Radical Islamist units in Syria are sidelining more moderate groups that do not share the Islamists' goal of establishing a supreme religious leadership in the country. Special Report
Russia's population falls during Putin's decade
MOSCOW (Reuters) - Russia's population fell by nearly 3.4 million over the past decade, census results showed on Monday, underscoring a demographic crisis that could slow growth and hurt a Kremlin bid to compete with China and India.
The Kremlin has tried to boost population growth, fearing that fewer births in an ageing population will sap the economy, especially with a pension age of 55. The demographic black hole is expected to take 1 million workers out of the economy every year until 2017.
A nationwide census carried out in October 2010 showed that Russia's population fell to 142.9 million from 145.2 million in 2002, when the last census was taken, and from 146.3 million in 2001, according to Russia's Federal Statistics Service.
The declining population is a major feature of long-term models which indicate Russia's economic growth will lag far behind BRICS rivals China and India. The grouping also includes top emerging market performers Brazil and South Africa.
"The Russian demographic is such that if you look at official projections, Russia will lose a lot of population and end up with 120 million people in 20 to 30 years," said Alexander Morozov, chief economist for Russia at HSBC.
"Certain measures related with growth policy can marginally help, but not reverse the trend," he said.
Russia's population decline started in 1995, shortly after the 1991 collapse of the Soviet Union. Birth rates and life expectancy plummeted amid the chaos of the 1990s.
The 2010 census shows that the economic boom that Vladimir Putin presided over as Kremlin chief from 2000 to 2008 has had little impact on Russia's dire demographics despite Moscow's attempts to increase birth rates.
Russia's economy soared under the Putin years from $200 billion in 1999, a year before Putin took office, to $1.7 trillion in 2008 as state coffers swelled on rising oil and commodity prices.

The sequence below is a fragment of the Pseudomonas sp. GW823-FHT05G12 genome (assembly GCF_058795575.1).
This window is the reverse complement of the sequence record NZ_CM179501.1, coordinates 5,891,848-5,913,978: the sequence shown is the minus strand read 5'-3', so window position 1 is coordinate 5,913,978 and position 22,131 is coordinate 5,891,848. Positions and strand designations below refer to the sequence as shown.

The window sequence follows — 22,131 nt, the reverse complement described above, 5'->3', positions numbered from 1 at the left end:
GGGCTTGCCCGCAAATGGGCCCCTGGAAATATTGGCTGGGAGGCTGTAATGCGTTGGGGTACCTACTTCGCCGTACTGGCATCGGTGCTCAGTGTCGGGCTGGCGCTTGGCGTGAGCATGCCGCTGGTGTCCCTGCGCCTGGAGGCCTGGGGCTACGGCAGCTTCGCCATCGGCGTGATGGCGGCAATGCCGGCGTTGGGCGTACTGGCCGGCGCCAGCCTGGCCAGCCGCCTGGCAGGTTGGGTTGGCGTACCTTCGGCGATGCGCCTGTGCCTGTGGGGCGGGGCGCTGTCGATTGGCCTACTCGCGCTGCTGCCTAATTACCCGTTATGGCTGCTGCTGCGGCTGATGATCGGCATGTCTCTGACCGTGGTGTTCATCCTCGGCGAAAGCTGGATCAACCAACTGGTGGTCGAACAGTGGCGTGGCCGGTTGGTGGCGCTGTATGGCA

U.S. bank Goldman Sachs predicts that Russia's economy will grow by between 1.5 and 4.4 percent a year from 2011 to 2050, roughly half as fast as China and India.
President Dmitry Medvedev, who was head of special programmes aimed at expanding the population before he was steered into the presidency by his mentor Putin, said Russia may be beating population decline.
State statistics showed that Russia's population was 141.9 million in 2009, indicating a rise of nearly 1 million people last year.
The first census in 1897 of the Russian Empire, which was similar in size to the Soviet Union, counted a population of 125.6 million people.
The census data showed Russia's already sparsely-populated Far East had declined the most, with the population falling 6 percent from the last census to 6.291 million as young people move to bigger cities in search of jobs.
Economic migrants from former Soviet countries in the Caucasus and central Asian regions have helped make up for falling birth rates in the past, though demographers have said more must be done to encourage migration.
But far from encouraging migration, violence in Russia against ethnic minorities has deterred most non-Slavic migrants.
Last year police struggled to contain nationalist youths protesting the death of a football fan killed by a North Caucasus native. The youths grew violent, attacking non-Slavic looking passengers on a rampage through the Moscow metro.
(Reporting by Thomas Grove; editing by Elizabeth Piper)
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